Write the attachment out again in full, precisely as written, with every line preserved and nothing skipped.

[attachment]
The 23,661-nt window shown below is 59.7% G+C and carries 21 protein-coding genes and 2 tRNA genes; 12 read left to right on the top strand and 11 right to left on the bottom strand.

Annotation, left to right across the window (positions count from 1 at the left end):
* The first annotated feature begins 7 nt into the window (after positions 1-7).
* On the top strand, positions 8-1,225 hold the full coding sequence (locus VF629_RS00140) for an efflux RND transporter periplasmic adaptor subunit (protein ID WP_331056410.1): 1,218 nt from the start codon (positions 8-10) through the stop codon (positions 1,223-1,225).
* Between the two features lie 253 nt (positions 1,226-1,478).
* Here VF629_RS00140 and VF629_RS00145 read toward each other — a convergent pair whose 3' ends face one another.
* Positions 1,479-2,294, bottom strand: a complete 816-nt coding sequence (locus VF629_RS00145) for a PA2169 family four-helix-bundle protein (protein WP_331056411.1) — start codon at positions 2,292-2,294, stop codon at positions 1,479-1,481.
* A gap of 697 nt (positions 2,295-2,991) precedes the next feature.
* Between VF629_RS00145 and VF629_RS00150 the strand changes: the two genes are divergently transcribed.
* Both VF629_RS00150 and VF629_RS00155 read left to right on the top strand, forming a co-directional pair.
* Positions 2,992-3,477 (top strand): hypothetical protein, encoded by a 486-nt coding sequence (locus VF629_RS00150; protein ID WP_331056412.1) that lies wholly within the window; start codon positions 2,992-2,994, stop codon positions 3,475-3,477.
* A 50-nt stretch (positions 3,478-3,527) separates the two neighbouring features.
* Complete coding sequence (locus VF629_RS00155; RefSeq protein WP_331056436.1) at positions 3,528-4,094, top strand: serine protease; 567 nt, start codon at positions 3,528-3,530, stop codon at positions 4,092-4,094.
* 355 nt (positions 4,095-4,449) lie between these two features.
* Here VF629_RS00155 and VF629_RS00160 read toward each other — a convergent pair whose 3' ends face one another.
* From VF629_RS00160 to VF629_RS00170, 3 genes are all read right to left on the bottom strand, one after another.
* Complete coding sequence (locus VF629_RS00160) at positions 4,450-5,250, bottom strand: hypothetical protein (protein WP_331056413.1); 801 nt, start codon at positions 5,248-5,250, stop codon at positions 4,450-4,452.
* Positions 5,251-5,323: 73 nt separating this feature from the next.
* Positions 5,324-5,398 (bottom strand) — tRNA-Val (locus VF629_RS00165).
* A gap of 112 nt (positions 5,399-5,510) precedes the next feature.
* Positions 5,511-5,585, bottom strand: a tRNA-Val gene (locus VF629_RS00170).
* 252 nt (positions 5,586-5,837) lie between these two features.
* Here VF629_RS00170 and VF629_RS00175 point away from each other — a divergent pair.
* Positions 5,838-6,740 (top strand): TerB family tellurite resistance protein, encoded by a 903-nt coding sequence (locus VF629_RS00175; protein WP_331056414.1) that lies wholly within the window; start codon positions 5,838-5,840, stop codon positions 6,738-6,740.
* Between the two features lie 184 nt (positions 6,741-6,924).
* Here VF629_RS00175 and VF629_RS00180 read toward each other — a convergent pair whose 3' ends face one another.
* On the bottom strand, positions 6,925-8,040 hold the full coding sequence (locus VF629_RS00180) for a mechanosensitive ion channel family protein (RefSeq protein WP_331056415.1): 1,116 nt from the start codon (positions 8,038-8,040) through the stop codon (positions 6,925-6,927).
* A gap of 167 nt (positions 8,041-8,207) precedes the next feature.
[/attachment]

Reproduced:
The 23,661-nt window shown below is 59.7% G+C and carries 21 protein-coding genes and 2 tRNA genes; 12 read left to right on the top strand and 11 right to left on the bottom strand.

Annotation, left to right across the window (positions count from 1 at the left end):
* The first annotated feature begins 7 nt into the window (after positions 1-7).
* On the top strand, positions 8-1,225 hold the full coding sequence (locus VF629_RS00140) for an efflux RND transporter periplasmic adaptor subunit (protein ID WP_331056410.1): 1,218 nt from the start codon (positions 8-10) through the stop codon (positions 1,223-1,225).
* Between the two features lie 253 nt (positions 1,226-1,478).
* Here VF629_RS00140 and VF629_RS00145 read toward each other — a convergent pair whose 3' ends face one another.
* Positions 1,479-2,294, bottom strand: a complete 816-nt coding sequence (locus VF629_RS00145) for a PA2169 family four-helix-bundle protein (protein WP_331056411.1) — start codon at positions 2,292-2,294, stop codon at positions 1,479-1,481.
* A gap of 697 nt (positions 2,295-2,991) precedes the next feature.
* Between VF629_RS00145 and VF629_RS00150 the strand changes: the two genes are divergently transcribed.
* Both VF629_RS00150 and VF629_RS00155 read left to right on the top strand, forming a co-directional pair.
* Positions 2,992-3,477 (top strand): hypothetical protein, encoded by a 486-nt coding sequence (locus VF629_RS00150; protein ID WP_331056412.1) that lies wholly within the window; start codon positions 2,992-2,994, stop codon positions 3,475-3,477.
* A 50-nt stretch (positions 3,478-3,527) separates the two neighbouring features.
* Complete coding sequence (locus VF629_RS00155; RefSeq protein WP_331056436.1) at positions 3,528-4,094, top strand: serine protease; 567 nt, start codon at positions 3,528-3,530, stop codon at positions 4,092-4,094.
* 355 nt (positions 4,095-4,449) lie between these two features.
* Here VF629_RS00155 and VF629_RS00160 read toward each other — a convergent pair whose 3' ends face one another.
* From VF629_RS00160 to VF629_RS00170, 3 genes are all read right to left on the bottom strand, one after another.
* Complete coding sequence (locus VF629_RS00160) at positions 4,450-5,250, bottom strand: hypothetical protein (protein WP_331056413.1); 801 nt, start codon at positions 5,248-5,250, stop codon at positions 4,450-4,452.
* Positions 5,251-5,323: 73 nt separating this feature from the next.
* Positions 5,324-5,398 (bottom strand) — tRNA-Val (locus VF629_RS00165).
* A gap of 112 nt (positions 5,399-5,510) precedes the next feature.
* Positions 5,511-5,585, bottom strand: a tRNA-Val gene (locus VF629_RS00170).
* 252 nt (positions 5,586-5,837) lie between these two features.
* Here VF629_RS00170 and VF629_RS00175 point away from each other — a divergent pair.
* Positions 5,838-6,740 (top strand): TerB family tellurite resistance protein, encoded by a 903-nt coding sequence (locus VF629_RS00175; protein WP_331056414.1) that lies wholly within the window; start codon positions 5,838-5,840, stop codon positions 6,738-6,740.
* Between the two features lie 184 nt (positions 6,741-6,924).
* Here VF629_RS00175 and VF629_RS00180 read toward each other — a convergent pair whose 3' ends face one another.
* On the bottom strand, positions 6,925-8,040 hold the full coding sequence (locus VF629_RS00180) for a mechanosensitive ion channel family protein (RefSeq protein WP_331056415.1): 1,116 nt from the start codon (positions 8,038-8,040) through the stop codon (positions 6,925-6,927).
* A gap of 167 nt (positions 8,041-8,207) precedes the next feature.